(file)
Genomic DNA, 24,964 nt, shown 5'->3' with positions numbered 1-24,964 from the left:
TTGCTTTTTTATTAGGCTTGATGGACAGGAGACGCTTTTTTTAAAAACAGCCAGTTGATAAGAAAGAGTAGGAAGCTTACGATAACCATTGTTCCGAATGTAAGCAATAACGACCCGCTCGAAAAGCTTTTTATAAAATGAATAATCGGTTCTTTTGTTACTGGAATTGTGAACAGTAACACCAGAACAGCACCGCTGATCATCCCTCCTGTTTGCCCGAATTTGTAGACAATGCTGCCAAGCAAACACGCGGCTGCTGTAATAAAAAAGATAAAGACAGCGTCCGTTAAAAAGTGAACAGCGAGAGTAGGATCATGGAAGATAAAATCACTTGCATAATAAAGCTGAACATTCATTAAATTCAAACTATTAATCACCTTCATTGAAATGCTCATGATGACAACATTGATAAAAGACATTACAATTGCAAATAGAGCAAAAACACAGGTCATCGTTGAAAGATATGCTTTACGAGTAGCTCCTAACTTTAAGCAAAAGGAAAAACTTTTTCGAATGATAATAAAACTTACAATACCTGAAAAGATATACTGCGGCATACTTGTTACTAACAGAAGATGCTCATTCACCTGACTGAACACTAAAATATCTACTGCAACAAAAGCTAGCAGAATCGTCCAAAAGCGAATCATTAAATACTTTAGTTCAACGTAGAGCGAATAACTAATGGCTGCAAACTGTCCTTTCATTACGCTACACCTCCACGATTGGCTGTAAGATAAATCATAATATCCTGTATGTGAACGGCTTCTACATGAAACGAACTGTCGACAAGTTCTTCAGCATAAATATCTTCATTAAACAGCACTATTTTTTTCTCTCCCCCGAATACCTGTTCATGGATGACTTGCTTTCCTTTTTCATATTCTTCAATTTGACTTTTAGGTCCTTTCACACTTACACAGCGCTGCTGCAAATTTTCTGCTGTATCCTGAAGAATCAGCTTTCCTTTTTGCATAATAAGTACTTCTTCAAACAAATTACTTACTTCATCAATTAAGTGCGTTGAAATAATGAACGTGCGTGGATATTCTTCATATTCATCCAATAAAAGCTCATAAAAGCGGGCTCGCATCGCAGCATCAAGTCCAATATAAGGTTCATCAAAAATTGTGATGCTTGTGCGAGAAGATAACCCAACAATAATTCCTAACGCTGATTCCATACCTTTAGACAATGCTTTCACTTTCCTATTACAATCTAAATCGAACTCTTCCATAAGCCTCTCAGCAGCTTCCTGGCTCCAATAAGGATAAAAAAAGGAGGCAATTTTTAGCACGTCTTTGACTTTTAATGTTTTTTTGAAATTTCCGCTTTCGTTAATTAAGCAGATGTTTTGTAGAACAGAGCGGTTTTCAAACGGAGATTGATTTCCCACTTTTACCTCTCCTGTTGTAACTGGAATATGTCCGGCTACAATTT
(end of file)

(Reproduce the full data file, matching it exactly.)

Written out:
Genomic DNA, 24,964 nt, shown 5'->3' with positions numbered 1-24,964 from the left:
TTGCTTTTTTATTAGGCTTGATGGACAGGAGACGCTTTTTTTAAAAACAGCCAGTTGATAAGAAAGAGTAGGAAGCTTACGATAACCATTGTTCCGAATGTAAGCAATAACGACCCGCTCGAAAAGCTTTTTATAAAATGAATAATCGGTTCTTTTGTTACTGGAATTGTGAACAGTAACACCAGAACAGCACCGCTGATCATCCCTCCTGTTTGCCCGAATTTGTAGACAATGCTGCCAAGCAAACACGCGGCTGCTGTAATAAAAAAGATAAAGACAGCGTCCGTTAAAAAGTGAACAGCGAGAGTAGGATCATGGAAGATAAAATCACTTGCATAATAAAGCTGAACATTCATTAAATTCAAACTATTAATCACCTTCATTGAAATGCTCATGATGACAACATTGATAAAAGACATTACAATTGCAAATAGAGCAAAAACACAGGTCATCGTTGAAAGATATGCTTTACGAGTAGCTCCTAACTTTAAGCAAAAGGAAAAACTTTTTCGAATGATAATAAAACTTACAATACCTGAAAAGATATACTGCGGCATACTTGTTACTAACAGAAGATGCTCATTCACCTGACTGAACACTAAAATATCTACTGCAACAAAAGCTAGCAGAATCGTCCAAAAGCGAATCATTAAATACTTTAGTTCAACGTAGAGCGAATAACTAATGGCTGCAAACTGTCCTTTCATTACGCTACACCTCCACGATTGGCTGTAAGATAAATCATAATATCCTGTATGTGAACGGCTTCTACATGAAACGAACTGTCGACAAGTTCTTCAGCATAAATATCTTCATTAAACAGCACTATTTTTTTCTCTCCCCCGAATACCTGTTCATGGATGACTTGCTTTCCTTTTTCATATTCTTCAATTTGACTTTTAGGTCCTTTCACACTTACACAGCGCTGCTGCAAATTTTCTGCTGTATCCTGAAGAATCAGCTTTCCTTTTTGCATAATAAGTACTTCTTCAAACAAATTACTTACTTCATCAATTAAGTGCGTTGAAATAATGAACGTGCGTGGATATTCTTCATATTCATCCAATAAAAGCTCATAAAAGCGGGCTCGCATCGCAGCATCAAGTCCAATATAAGGTTCATCAAAAATTGTGATGCTTGTGCGAGAAGATAACCCAACAATAATTCCTAACGCTGATTCCATACCTTTAGACAATGCTTTCACTTTCCTATTACAATCTAAATCGAACTCTTCCATAAGCCTCTCAGCAGCTTCCTGGCTCCAATAAGGATAAAAAAAGGAGGCAATTTTTAGCACGTCTTTGACTTTTAATGTTTTTTTGAAATTTCCGCTTTCGTTAATTAAGCAGATGTTTTGTAGAACAGAGCGGTTTTCAAACGGAGATTGATTTCCCACTTTTACCTCTCCTGTTGTAACTGGAATATGTCCGGCTACAATTT